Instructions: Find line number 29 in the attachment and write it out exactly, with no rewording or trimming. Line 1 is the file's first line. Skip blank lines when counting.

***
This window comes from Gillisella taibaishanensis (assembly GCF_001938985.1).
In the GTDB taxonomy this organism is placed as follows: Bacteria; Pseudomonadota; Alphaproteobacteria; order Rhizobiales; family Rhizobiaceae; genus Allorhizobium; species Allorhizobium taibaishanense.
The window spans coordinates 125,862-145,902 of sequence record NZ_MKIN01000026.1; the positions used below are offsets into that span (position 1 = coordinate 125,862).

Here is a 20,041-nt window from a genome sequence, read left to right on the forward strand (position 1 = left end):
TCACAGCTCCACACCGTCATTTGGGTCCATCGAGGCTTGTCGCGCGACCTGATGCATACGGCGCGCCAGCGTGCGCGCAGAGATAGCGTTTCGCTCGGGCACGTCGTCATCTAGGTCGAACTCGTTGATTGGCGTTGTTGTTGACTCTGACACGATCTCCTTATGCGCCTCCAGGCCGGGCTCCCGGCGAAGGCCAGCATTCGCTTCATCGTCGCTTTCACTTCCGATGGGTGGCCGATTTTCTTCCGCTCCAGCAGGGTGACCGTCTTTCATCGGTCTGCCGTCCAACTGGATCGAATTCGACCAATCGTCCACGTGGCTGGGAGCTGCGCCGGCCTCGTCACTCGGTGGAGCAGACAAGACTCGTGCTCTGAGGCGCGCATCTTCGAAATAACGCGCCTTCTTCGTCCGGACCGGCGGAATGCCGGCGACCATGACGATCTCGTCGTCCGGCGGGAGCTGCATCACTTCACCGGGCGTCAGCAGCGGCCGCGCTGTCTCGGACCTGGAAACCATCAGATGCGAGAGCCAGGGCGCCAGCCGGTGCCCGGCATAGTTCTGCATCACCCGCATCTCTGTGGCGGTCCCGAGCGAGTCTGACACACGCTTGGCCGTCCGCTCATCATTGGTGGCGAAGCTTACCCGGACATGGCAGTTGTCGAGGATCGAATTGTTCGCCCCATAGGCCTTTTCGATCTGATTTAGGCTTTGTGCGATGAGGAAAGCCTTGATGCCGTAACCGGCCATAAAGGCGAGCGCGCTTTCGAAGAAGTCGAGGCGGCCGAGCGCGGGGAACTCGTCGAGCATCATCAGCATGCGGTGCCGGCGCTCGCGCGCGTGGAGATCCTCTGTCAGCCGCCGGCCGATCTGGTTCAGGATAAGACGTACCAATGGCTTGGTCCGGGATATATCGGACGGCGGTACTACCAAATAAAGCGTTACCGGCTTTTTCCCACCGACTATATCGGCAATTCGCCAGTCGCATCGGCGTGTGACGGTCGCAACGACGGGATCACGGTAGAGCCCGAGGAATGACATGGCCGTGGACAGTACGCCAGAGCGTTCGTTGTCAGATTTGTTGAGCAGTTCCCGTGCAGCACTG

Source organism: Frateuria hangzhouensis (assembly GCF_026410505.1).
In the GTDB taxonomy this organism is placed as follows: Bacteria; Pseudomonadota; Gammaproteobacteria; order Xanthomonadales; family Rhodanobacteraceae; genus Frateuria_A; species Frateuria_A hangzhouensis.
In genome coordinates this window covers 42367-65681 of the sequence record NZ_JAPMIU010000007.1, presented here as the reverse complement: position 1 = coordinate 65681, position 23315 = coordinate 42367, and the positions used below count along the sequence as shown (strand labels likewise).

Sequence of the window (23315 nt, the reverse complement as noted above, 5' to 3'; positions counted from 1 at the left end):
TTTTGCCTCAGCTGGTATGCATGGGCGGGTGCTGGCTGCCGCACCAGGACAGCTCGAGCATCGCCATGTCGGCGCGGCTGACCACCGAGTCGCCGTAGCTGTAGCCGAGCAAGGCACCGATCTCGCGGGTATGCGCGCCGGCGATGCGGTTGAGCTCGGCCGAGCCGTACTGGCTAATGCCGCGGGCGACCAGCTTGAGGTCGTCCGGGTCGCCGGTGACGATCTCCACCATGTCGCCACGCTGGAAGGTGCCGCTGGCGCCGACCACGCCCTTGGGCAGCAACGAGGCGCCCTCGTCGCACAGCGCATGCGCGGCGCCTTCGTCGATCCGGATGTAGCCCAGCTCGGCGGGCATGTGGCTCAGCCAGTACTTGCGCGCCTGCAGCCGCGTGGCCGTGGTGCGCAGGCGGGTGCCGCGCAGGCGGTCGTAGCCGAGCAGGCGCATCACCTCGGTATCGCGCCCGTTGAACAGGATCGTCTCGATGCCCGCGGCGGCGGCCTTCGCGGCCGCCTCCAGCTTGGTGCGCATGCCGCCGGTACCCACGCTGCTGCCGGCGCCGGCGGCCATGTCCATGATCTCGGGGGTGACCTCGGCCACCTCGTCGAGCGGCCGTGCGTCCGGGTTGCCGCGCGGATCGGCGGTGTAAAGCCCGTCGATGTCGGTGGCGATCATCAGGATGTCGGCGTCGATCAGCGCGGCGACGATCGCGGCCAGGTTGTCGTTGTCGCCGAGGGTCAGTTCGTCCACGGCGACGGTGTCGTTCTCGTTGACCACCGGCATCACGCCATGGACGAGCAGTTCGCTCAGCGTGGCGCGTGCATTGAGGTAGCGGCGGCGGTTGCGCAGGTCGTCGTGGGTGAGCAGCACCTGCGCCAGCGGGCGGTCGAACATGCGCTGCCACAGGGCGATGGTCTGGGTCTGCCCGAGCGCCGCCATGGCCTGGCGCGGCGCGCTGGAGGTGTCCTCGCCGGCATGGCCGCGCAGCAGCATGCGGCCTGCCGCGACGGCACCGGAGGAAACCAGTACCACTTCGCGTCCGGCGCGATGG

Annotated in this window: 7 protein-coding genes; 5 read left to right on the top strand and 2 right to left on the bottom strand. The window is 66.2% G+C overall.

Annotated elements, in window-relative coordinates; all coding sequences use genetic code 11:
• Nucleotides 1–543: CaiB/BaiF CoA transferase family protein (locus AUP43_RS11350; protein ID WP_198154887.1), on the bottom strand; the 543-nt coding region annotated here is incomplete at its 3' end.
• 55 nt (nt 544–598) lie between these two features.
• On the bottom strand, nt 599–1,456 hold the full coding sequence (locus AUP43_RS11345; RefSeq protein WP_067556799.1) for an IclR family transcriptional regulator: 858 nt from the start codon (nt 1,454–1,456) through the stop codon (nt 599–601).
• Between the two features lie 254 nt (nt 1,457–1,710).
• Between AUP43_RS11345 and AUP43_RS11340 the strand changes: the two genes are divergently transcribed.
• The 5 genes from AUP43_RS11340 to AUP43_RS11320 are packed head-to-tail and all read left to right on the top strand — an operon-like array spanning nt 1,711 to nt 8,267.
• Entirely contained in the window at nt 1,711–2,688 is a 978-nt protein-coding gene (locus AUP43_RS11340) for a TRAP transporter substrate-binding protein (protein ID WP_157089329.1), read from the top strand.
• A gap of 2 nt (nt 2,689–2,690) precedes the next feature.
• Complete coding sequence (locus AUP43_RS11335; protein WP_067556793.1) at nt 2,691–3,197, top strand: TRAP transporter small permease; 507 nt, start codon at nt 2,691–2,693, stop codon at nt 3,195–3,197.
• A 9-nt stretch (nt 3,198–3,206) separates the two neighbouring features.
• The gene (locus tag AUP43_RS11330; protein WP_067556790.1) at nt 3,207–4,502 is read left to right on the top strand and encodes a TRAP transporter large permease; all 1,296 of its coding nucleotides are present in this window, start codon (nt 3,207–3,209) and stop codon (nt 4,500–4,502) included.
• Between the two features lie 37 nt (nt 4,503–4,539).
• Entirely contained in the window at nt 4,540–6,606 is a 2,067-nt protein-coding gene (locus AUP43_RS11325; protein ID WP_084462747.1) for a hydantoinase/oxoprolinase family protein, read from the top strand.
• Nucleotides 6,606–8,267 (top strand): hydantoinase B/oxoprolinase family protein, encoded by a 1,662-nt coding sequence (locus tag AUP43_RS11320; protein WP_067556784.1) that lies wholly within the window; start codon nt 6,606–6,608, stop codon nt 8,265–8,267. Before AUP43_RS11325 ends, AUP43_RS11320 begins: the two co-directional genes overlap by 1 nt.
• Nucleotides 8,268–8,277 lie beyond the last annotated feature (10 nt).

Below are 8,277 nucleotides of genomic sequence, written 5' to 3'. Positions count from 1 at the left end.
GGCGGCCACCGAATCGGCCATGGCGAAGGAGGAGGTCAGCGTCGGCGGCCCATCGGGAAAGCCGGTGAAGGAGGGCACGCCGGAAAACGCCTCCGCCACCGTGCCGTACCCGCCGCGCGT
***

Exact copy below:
GGCGGCCACCGAATCGGCCATGGCGAAGGAGGAGGTCAGCGTCGGCGGCCCATCGGGAAAGCCGGTGAAGGAGGGCACGCCGGAAAACGCCTCCGCCACCGTGCCGTACCCGCCGCGCGT